Stills of broken bottles littering black-and-white streets accompanied by the beats of a rap soundtrack: This is Joe Romero and Luis Loya’s current vision. Both seniors at the charter school Academy for Technology and Classics, they are working among youth statewide to produce a video for lawmakers about how the high concentration of businesses that sell alcohol in their cities affects them.
“I would want the audience to see how the youth is around alcohol and how it doesn't create the environment that they should be growing up in,” says Loya, who’s been involved with a program that organized the project, the Santa Fe Student Wellness Action Team, for about three years.
Spearheaded by SWAT and the Santa Fe Prevention Alliance, the video will feature student work from
seven of New Mexico’s highest alcohol outlet density areas—including Santa Fe,
Carlsbad, Española, Grants and Gallup. With a plan for completion by early summer, stories, interviews and art will combine to show each city's situation from the youth perspective.
“I found it refreshing to see other communities, not just Santa Fe, working on it too,” Romero says. “Even in those areas, there's kids that still care and, like, people who want to help out in the community too.”
Coordinator Phil Lucero says he hopes the seven-minute video will sway city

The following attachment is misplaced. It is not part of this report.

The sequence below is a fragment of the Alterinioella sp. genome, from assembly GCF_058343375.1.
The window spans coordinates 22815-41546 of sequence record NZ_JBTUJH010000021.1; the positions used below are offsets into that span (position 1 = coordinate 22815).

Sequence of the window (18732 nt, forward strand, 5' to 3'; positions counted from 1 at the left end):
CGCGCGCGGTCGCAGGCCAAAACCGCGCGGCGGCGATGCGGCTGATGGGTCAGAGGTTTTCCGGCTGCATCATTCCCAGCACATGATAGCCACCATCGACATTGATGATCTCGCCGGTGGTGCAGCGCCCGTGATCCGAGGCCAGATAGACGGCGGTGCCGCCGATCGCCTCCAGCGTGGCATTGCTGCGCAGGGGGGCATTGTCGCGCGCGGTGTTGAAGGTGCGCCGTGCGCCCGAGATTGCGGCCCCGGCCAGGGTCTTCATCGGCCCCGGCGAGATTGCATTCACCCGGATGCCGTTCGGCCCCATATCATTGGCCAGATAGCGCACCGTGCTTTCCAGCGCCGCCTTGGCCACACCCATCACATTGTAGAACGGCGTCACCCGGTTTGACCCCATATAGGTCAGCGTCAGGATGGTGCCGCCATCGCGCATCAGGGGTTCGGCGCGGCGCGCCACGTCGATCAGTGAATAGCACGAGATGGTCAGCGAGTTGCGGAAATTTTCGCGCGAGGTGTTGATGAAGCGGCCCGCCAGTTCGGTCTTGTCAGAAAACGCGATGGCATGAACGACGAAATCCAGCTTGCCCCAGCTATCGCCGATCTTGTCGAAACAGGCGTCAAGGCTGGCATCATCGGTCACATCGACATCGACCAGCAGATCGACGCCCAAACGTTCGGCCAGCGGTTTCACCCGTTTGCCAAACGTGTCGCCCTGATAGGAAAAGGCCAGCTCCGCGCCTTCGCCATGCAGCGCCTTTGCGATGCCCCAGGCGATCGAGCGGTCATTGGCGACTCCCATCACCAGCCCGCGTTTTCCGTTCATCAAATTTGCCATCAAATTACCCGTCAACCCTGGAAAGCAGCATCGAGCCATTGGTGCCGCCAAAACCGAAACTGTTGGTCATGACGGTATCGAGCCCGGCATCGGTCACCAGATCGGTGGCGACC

council members and legislators at the Roundhouse to put better limits on
alcohol establishments near schools and neighborhoods where youth are.
“Unfortunately, New Mexico suffers from some of the worst statistics to alcohol and alcohol-related problems,” Lucero says, noting the state ranks 50th in the country for alcohol-related deaths. “That was kind of the conversation starter. Why New Mexico? What is it about our culture that we will look the other way when it’s so blatant the way that alcohol companies are trying to, you know, ingrain this in our culture.”
In Santa Fe, the number of commercial liquor licenses held is more than double than what is typically
allowed by law, according to the Prevention Alliance.
Many of these establishments are on Airport Road, where the majority of youth in the city live—including Loya and Romero.
“We’ve seen a lot of alcohol outlets in the, like, the richer part of Santa Fe, which is downtown, which is where all the tourists go. We’ve also seen a lot of alcohol outlets on the poorer side of town…and if you go down Rodeo Road or Alameda, you probably see one alcohol store,” Loya says. “We kind of want to show how society’s classes [affect how alcohol outlets are distributed and] how are alcohol outlets targeting those areas...trying to target the youth.”
More places to buy alcohol leads to higher underage drinking rates, Lucero explains. He says 41 percent of Santa Fe's high schoolers admit to have had alcohol in the past 30 days, uncharacteristically high compared to the rest of the country, but typical for New Mexico.
“The biggest impact is that it’s kind of become part of the community,” Lucero says. “Kids are growing up and passing by these [convenience stores and gas station] doors with alcohol [advertisements] all over them, and it’s just kind of normalizing the use of alcohol and normalizing that it’s OK to advertise like that.”